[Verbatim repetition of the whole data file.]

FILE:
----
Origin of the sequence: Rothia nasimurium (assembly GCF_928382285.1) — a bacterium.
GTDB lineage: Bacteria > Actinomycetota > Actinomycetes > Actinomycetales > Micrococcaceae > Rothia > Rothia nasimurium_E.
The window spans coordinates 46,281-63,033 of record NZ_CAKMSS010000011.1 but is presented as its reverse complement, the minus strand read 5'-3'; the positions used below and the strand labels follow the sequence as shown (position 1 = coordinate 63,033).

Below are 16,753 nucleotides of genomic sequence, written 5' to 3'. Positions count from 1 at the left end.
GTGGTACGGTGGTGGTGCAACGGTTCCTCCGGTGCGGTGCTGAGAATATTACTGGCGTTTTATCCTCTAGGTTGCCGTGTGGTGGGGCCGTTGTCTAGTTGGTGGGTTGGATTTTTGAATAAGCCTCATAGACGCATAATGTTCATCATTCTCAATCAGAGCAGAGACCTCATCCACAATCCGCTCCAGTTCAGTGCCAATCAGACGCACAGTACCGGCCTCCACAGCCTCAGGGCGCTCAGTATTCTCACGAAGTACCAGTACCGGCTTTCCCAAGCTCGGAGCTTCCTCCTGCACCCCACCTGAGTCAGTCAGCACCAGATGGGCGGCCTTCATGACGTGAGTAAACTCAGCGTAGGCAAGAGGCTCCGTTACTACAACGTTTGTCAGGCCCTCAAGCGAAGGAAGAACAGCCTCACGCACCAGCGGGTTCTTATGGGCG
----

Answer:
Origin of the sequence: Rothia nasimurium (assembly GCF_928382285.1) — a bacterium.
GTDB lineage: Bacteria > Actinomycetota > Actinomycetes > Actinomycetales > Micrococcaceae > Rothia > Rothia nasimurium_E.
The window spans coordinates 46,281-63,033 of record NZ_CAKMSS010000011.1 but is presented as its reverse complement, the minus strand read 5'-3'; the positions used below and the strand labels follow the sequence as shown (position 1 = coordinate 63,033).

Below are 16,753 nucleotides of genomic sequence, written 5' to 3'. Positions count from 1 at the left end.
GTGGTACGGTGGTGGTGCAACGGTTCCTCCGGTGCGGTGCTGAGAATATTACTGGCGTTTTATCCTCTAGGTTGCCGTGTGGTGGGGCCGTTGTCTAGTTGGTGGGTTGGATTTTTGAATAAGCCTCATAGACGCATAATGTTCATCATTCTCAATCAGAGCAGAGACCTCATCCACAATCCGCTCCAGTTCAGTGCCAATCAGACGCACAGTACCGGCCTCCACAGCCTCAGGGCGCTCAGTATTCTCACGAAGTACCAGTACCGGCTTTCCCAAGCTCGGAGCTTCCTCCTGCACCCCACCTGAGTCAGTCAGCACCAGATGGGCGGCCTTCATGACGTGAGTAAACTCAGCGTAGGCAAGAGGCTCCGTTACTACAACGTTTGTCAGGCCCTCAAGCGAAGGAAGAACAGCCTCACGCACCAGCGGGTTCTTATGGGCG